Arizona Rosewood - November 13, 2002
Jeff Schalau, County Director, Agent, Agriculture & Natural Resources
Arizona Cooperative Extension, Yavapai County
Arizona rosewood (Vauquelinia californica) is an evergreen shrub native to Arizona, Baja California, and northern Mexico. Although it usually starts out as a vase-shaped shrub, it can be trained into a multi-stemmed or single-stemmed tree. It is in the rose family and produces dense clusters of white flowers at the branch tips during the spring season. From a distance, it is often mistaken for oleander or Photinia, but it is more cold hardy than oleander and more drought tolerant than either.
Arizona rosewood plants have shiny, dark green leaves with finely serrated margins. The undersides of the leaves are lighter green and the petioles (leaf stems) are red. The leaves are thick and leathery causing them to be tough and persistent. Native evergreen shrubs often have leathery leaves to withstand winds and prevent excessive moisture loss through the leaf surface. Plants that have tough leathery leaves must keep those leaves for multiple growing seasons otherwise it would not be a worthwhile investment of resources.
Arizona rosewoods are propagated from cuttings and seed. They are slow growing and therefore more expensive than other common shrubs. Many nurseries are increasing their selection of native and drought adapted shrubs. This will help us reduce water use in residential landscapes. In addition, as customer demand increases, we should start seeing a better selection of drought tolerant nursery stock.
Plant Arizona rosewood where you are seeking privacy, creating a barrier, want an informal hedge, or a small patio tree. They rarely grow larger than 10-15 feet tall and 5 to 10 feet wide when mature. Bees will be attracted to the flowers, so plant them away from heavily used areas if you want to minimize your contact with them.
Containerized Arizona rosewood plants (and other native shrubs) often look a little shabby and unimpressive. Don't let these appearances dissuade you from buying them. It is difficult to keep these plants looking good in pots because they really want to be growing in native soil. Be brave! Buy it and plant it in loosened, unamended soil. Native and drought adapted trees and shrubs often seem to just sit there, growing little if any during the first year. At this slow stage they are growing roots rather than shoots. After planting, irrigate the root ball and surrounding soil deeply and infrequently to further encourage root development. If you need more information about planting, call a Master Gardener or visit the U of A Cooperative Extension web site to get the publication: Planting Guidelines: Container Trees and Shrubs.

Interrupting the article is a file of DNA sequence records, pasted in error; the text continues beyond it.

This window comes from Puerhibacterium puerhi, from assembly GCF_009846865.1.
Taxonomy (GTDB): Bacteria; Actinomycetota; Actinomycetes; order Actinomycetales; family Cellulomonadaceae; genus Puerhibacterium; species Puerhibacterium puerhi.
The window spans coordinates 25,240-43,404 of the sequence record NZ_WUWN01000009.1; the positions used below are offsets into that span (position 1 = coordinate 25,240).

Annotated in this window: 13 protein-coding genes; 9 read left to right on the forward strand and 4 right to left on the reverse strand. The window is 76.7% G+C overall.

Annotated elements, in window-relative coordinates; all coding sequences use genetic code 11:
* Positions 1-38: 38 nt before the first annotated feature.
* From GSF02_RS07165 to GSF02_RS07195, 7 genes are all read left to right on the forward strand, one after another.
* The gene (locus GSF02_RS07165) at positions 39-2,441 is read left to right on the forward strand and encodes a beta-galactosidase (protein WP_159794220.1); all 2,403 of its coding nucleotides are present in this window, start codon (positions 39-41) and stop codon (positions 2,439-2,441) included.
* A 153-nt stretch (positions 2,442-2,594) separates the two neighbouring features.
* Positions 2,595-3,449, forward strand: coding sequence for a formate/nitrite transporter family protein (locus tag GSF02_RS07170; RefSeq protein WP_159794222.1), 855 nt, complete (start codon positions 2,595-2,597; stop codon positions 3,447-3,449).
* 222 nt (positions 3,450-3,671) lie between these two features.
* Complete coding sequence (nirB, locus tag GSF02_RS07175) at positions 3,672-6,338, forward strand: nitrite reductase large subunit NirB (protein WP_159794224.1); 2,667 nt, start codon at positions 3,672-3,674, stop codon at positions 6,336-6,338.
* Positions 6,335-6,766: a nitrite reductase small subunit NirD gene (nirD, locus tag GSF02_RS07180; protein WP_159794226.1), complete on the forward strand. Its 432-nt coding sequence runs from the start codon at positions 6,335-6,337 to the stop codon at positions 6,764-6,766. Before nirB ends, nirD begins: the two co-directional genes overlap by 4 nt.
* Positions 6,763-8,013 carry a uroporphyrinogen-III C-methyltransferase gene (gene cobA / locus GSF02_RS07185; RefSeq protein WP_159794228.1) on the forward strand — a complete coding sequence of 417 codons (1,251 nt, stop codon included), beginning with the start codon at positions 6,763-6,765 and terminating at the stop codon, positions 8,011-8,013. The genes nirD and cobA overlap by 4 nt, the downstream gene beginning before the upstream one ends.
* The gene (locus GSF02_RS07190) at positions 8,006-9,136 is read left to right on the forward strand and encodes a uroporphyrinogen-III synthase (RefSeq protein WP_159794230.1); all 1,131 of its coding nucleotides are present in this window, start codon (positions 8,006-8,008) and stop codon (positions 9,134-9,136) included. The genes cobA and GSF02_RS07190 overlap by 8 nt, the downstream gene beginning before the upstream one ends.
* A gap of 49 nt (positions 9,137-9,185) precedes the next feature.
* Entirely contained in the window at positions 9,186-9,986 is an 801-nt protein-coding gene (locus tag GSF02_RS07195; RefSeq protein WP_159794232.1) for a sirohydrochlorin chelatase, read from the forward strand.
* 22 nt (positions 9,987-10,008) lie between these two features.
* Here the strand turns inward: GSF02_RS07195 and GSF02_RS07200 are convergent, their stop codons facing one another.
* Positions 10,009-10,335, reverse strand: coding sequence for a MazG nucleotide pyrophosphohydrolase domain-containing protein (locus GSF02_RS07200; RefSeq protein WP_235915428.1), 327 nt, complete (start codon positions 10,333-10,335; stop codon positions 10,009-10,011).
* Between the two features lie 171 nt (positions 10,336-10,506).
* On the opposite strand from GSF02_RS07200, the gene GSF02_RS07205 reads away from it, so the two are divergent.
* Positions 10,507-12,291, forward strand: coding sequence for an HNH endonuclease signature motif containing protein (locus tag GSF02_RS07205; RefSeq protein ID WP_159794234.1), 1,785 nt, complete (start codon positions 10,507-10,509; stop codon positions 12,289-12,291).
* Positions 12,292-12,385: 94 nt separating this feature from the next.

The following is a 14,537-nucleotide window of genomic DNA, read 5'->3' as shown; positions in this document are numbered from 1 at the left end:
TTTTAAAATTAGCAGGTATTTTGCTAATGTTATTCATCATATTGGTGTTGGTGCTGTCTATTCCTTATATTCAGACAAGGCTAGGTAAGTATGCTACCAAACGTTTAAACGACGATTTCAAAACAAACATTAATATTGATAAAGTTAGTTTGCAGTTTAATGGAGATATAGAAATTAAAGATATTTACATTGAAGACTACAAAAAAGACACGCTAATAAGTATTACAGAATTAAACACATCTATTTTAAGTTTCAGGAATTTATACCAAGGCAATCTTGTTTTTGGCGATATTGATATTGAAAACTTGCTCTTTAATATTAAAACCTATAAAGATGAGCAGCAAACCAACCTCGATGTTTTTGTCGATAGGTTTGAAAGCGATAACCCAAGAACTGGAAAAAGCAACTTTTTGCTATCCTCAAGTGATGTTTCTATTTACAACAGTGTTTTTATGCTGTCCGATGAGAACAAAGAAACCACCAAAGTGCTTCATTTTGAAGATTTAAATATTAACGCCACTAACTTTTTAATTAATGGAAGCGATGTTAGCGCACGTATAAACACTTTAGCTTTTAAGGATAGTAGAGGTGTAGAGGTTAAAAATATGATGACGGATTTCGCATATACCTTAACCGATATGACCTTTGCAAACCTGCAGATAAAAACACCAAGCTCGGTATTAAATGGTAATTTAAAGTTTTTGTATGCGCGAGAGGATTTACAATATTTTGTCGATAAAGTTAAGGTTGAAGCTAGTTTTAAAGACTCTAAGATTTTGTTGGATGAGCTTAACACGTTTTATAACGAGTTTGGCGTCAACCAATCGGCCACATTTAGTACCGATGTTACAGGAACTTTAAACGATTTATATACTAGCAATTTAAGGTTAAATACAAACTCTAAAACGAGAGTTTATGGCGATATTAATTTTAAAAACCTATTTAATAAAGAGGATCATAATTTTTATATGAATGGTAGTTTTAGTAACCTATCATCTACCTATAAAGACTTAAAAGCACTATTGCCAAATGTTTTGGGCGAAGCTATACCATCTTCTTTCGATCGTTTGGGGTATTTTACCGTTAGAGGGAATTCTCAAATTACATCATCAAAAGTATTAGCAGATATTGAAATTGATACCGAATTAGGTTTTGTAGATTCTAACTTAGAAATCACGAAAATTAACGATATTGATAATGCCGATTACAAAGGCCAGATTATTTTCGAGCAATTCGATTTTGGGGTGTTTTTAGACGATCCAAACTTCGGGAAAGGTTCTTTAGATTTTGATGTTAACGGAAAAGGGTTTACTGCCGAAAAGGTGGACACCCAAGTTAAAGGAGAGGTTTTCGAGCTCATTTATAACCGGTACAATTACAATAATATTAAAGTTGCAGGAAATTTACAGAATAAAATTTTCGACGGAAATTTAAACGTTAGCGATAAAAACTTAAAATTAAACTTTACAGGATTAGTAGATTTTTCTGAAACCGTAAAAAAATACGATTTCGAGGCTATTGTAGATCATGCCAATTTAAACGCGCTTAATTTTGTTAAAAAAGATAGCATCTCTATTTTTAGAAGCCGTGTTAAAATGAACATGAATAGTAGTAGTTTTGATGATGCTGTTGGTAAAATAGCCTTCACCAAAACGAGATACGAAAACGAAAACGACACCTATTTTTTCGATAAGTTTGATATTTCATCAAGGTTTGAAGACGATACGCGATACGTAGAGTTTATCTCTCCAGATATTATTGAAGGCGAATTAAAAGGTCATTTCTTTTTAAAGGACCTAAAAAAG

Like many of our native shrubs, it starts out vase-shaped with multiple stems. In the wild, Arizona rosewood often stays small because of limited water, wind, poor soils, or other environmental factors. This is interesting because native shrubs, when grown in the wild, are often very nicely shaped and have relatively healthy looking foliage. Yet they don't receive any irrigation. However, in landscapes they often grow fast, outgrowing their allotted space. Then they need pruning (not shearing) to reduce their size. Feeling sorry for the shrub after pruning, we fertilize it and water it causing it to grow more. This is a vicious circle we want to avoid.
Any one that knows me through this column knows that I am about to climb onto one of my gardening soapboxes. Do not over water, excessively prune, or fertilize native shrubs. If they were healthy when purchased, planted correctly, and have survived the first growing season, then you can decrease the irrigation frequency to prevent the shrub from growing faster than it should. This way, you won't be tempted to prune it too often (or, God forbid, shear it). It will also become tougher and less attractive to pests. In other words, tough love is often good for native shrubs.
The University of Arizona Cooperative Extension has publications and information on gardening and pest control. If you have other gardening questions, call the Master Gardener line in the Cottonwood office at 646-9113 or E-mail us at firstname.lastname@example.org and be sure to include your address and phone number. Find past Backyard Gardener columns or submit column ideas at the Backyard Gardener web site: http://ag.arizona.edu/yavapai/anr/hort/byg/.
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Last Updated: November 7, 2002
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